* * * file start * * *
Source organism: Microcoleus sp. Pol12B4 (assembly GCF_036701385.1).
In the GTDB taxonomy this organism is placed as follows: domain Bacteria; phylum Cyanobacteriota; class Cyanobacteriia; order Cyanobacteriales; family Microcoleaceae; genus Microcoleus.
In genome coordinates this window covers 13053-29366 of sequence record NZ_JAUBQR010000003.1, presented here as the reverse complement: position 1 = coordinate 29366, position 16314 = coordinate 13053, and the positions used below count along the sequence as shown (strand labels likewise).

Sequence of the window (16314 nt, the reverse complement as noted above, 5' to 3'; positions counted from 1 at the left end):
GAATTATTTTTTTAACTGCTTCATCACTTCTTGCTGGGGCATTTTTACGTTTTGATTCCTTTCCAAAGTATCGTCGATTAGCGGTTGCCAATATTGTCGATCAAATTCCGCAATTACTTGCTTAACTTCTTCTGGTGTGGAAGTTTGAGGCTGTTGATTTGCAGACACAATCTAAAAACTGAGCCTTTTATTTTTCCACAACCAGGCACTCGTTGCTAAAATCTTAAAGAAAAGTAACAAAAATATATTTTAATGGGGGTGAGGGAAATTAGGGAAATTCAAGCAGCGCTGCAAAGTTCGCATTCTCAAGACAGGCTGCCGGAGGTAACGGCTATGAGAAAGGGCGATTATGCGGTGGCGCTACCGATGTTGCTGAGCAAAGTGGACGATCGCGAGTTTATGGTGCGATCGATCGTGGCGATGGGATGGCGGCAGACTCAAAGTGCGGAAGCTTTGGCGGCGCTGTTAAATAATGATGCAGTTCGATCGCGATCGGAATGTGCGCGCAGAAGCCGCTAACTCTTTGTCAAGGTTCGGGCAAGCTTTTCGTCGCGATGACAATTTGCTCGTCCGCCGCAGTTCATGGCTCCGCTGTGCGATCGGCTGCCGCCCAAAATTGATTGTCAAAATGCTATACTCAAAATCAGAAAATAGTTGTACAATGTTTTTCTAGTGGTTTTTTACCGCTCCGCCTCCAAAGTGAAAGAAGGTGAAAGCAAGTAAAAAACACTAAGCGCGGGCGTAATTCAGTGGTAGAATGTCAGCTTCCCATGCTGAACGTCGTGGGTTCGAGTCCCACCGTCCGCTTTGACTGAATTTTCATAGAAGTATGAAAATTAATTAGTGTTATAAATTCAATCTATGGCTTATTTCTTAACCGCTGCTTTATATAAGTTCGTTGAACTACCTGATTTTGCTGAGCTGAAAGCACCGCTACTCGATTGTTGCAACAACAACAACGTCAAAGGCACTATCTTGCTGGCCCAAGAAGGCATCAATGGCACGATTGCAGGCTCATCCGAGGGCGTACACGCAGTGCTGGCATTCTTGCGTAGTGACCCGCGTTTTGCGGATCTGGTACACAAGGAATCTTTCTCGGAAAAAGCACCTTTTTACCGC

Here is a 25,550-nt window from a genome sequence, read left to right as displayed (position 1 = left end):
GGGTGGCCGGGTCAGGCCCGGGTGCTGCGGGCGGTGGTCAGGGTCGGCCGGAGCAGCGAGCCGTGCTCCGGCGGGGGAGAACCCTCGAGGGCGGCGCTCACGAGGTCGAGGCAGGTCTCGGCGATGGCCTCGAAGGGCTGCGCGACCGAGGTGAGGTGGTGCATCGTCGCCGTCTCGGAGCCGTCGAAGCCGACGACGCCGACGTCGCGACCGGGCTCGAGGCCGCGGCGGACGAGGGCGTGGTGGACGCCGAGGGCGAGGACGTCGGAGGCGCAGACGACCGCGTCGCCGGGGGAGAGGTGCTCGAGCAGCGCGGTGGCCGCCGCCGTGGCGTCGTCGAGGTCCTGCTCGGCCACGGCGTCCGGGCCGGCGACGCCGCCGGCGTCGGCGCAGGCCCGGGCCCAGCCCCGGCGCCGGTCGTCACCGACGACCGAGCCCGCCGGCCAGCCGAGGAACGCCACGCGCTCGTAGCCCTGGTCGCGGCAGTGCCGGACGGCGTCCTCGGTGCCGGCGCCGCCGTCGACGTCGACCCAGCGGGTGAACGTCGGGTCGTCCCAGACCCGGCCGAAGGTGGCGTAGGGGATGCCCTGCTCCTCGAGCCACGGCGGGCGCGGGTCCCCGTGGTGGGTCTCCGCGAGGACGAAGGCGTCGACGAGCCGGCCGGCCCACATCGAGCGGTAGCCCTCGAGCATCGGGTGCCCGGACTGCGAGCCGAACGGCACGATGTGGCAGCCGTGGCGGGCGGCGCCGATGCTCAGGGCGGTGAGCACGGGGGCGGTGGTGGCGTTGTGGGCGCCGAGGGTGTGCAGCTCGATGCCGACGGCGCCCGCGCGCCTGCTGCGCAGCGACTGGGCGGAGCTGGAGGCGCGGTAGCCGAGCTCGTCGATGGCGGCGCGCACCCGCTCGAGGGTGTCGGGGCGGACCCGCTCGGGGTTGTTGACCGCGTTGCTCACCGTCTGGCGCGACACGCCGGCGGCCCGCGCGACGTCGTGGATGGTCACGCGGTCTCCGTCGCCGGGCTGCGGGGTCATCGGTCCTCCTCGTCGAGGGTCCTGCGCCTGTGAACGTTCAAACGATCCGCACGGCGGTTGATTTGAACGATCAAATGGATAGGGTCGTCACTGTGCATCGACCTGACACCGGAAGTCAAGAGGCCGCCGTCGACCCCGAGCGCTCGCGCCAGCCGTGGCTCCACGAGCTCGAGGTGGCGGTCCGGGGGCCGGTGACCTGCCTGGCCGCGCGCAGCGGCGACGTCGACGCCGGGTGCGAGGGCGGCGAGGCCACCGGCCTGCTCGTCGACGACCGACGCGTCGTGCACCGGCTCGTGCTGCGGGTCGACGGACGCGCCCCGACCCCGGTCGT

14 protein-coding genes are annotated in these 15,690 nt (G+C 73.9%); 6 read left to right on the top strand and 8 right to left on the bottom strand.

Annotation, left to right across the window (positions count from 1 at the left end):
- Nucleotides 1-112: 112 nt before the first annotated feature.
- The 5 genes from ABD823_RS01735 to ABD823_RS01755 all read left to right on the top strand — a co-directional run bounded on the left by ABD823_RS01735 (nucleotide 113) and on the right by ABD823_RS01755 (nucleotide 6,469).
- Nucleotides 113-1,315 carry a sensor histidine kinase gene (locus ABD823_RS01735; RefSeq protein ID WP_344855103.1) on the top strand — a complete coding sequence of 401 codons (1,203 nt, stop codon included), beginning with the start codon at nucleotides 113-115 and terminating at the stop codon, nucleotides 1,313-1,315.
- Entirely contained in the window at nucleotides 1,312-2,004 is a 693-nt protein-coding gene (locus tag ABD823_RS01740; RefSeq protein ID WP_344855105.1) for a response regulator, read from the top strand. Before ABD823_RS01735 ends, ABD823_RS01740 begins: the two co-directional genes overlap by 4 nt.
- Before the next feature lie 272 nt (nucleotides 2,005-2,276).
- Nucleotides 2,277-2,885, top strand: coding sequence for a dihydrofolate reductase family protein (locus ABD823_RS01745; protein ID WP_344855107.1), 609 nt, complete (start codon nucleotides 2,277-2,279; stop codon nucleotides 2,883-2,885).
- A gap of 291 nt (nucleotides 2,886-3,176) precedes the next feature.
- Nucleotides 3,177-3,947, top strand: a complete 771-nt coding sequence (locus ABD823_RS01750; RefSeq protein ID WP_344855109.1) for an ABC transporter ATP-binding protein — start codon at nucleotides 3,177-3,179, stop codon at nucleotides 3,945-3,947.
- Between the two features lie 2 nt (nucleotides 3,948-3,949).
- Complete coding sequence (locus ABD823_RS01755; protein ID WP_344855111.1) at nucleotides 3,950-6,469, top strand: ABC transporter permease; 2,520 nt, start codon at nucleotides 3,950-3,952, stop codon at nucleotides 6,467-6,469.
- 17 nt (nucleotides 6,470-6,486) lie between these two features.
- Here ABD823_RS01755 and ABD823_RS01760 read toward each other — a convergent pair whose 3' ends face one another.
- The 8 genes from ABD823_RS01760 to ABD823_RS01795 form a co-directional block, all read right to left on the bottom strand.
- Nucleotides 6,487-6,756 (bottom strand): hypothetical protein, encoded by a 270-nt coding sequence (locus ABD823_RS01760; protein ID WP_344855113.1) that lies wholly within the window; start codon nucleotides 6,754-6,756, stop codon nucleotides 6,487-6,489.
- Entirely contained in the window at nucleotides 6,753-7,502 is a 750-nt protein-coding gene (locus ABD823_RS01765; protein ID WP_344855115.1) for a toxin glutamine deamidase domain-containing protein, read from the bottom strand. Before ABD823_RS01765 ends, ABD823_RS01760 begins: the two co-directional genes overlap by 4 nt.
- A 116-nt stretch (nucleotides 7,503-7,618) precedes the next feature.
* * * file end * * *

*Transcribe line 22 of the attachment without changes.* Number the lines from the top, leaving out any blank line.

- The 8 genes from ABD823_RS01760 to ABD823_RS01795 form a co-directional block, all read right to left on the bottom strand.